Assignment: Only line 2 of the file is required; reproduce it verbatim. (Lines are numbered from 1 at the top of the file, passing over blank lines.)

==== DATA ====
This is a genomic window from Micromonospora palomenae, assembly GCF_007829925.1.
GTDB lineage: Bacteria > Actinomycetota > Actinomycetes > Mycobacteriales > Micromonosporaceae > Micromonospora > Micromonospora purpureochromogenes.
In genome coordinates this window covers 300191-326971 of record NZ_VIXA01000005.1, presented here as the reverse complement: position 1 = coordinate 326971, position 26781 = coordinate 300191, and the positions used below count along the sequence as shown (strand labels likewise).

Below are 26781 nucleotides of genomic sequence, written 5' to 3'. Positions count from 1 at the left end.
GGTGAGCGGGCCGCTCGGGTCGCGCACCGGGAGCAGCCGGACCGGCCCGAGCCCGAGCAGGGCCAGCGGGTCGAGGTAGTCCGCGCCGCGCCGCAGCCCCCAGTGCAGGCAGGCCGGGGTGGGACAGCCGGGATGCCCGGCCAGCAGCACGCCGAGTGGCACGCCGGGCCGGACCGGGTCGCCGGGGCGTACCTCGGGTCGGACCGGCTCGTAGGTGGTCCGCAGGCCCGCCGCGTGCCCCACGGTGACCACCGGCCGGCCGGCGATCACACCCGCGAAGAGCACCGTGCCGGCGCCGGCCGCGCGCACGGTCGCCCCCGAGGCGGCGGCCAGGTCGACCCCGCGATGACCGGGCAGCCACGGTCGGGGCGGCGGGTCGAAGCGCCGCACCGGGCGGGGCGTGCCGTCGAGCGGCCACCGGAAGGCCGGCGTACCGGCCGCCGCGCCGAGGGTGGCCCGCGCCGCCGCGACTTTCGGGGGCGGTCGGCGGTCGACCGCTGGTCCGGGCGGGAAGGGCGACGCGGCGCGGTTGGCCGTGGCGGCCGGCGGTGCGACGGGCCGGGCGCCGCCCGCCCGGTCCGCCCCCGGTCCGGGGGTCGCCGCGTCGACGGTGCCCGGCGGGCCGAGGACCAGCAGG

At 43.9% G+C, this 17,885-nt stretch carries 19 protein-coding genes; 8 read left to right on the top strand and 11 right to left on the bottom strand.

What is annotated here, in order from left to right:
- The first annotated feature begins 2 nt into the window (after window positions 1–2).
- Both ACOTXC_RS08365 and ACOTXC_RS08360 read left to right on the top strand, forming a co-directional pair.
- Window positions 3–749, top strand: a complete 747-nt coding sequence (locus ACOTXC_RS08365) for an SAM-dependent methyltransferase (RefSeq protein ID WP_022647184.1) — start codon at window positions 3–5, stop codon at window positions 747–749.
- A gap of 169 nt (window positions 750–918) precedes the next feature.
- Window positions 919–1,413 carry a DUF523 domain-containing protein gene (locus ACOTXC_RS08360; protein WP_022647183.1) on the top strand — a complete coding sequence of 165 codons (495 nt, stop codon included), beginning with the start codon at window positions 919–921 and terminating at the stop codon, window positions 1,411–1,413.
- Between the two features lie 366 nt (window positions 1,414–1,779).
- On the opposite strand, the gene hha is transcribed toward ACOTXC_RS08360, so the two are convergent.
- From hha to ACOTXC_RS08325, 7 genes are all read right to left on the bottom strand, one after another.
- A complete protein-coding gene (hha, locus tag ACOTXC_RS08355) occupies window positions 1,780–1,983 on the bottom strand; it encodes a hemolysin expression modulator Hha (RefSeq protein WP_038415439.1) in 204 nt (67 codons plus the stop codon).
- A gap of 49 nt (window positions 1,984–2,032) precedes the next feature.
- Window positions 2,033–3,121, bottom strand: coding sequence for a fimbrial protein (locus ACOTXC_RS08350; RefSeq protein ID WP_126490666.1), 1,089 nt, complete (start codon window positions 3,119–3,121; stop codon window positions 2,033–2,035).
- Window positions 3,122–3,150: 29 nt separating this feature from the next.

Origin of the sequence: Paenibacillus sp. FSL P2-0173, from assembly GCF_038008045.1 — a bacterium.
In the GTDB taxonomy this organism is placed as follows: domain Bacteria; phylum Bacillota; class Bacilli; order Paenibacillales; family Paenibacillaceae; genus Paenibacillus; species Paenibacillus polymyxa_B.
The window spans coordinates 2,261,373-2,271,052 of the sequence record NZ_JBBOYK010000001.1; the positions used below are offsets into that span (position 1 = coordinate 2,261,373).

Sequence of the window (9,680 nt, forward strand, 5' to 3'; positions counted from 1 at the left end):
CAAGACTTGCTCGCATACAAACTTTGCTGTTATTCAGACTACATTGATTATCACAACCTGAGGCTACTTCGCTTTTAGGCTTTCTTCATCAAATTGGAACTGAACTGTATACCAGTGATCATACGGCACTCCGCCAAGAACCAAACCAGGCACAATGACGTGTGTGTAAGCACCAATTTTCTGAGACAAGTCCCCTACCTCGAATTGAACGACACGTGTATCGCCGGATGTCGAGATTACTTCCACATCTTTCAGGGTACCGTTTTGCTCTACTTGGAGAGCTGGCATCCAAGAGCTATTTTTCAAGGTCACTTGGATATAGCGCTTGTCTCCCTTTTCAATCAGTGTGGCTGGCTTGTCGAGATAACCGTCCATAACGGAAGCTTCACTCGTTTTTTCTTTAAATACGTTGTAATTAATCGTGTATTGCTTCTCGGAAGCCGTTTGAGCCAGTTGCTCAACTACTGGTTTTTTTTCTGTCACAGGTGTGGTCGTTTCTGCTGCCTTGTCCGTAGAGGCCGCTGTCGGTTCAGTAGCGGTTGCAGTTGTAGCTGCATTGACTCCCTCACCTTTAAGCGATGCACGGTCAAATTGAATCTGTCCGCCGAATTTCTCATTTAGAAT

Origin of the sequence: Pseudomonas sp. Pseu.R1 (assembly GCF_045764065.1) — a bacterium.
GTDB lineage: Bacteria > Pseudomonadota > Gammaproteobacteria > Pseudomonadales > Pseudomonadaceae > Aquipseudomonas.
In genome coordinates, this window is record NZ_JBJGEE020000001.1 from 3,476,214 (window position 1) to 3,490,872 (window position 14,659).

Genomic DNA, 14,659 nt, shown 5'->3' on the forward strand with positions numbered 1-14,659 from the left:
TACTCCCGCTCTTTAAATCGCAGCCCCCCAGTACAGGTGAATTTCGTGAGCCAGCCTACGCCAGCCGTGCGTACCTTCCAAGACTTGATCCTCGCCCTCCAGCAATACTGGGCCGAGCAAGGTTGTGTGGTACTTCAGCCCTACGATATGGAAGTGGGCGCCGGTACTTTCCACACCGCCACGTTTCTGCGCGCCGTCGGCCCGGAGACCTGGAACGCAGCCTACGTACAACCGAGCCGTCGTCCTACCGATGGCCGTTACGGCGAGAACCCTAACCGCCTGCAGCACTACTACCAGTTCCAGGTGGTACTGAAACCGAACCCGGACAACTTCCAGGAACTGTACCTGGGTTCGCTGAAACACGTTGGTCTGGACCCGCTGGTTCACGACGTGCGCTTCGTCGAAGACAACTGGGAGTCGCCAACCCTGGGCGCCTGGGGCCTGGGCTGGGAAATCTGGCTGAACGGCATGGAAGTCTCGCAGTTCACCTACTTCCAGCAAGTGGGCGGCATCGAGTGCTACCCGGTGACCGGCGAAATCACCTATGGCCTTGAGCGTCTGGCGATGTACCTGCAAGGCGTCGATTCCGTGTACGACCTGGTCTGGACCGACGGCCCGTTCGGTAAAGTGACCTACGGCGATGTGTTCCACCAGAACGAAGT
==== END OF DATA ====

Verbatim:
GTDB lineage: Bacteria > Actinomycetota > Actinomycetes > Mycobacteriales > Micromonosporaceae > Micromonospora > Micromonospora purpureochromogenes.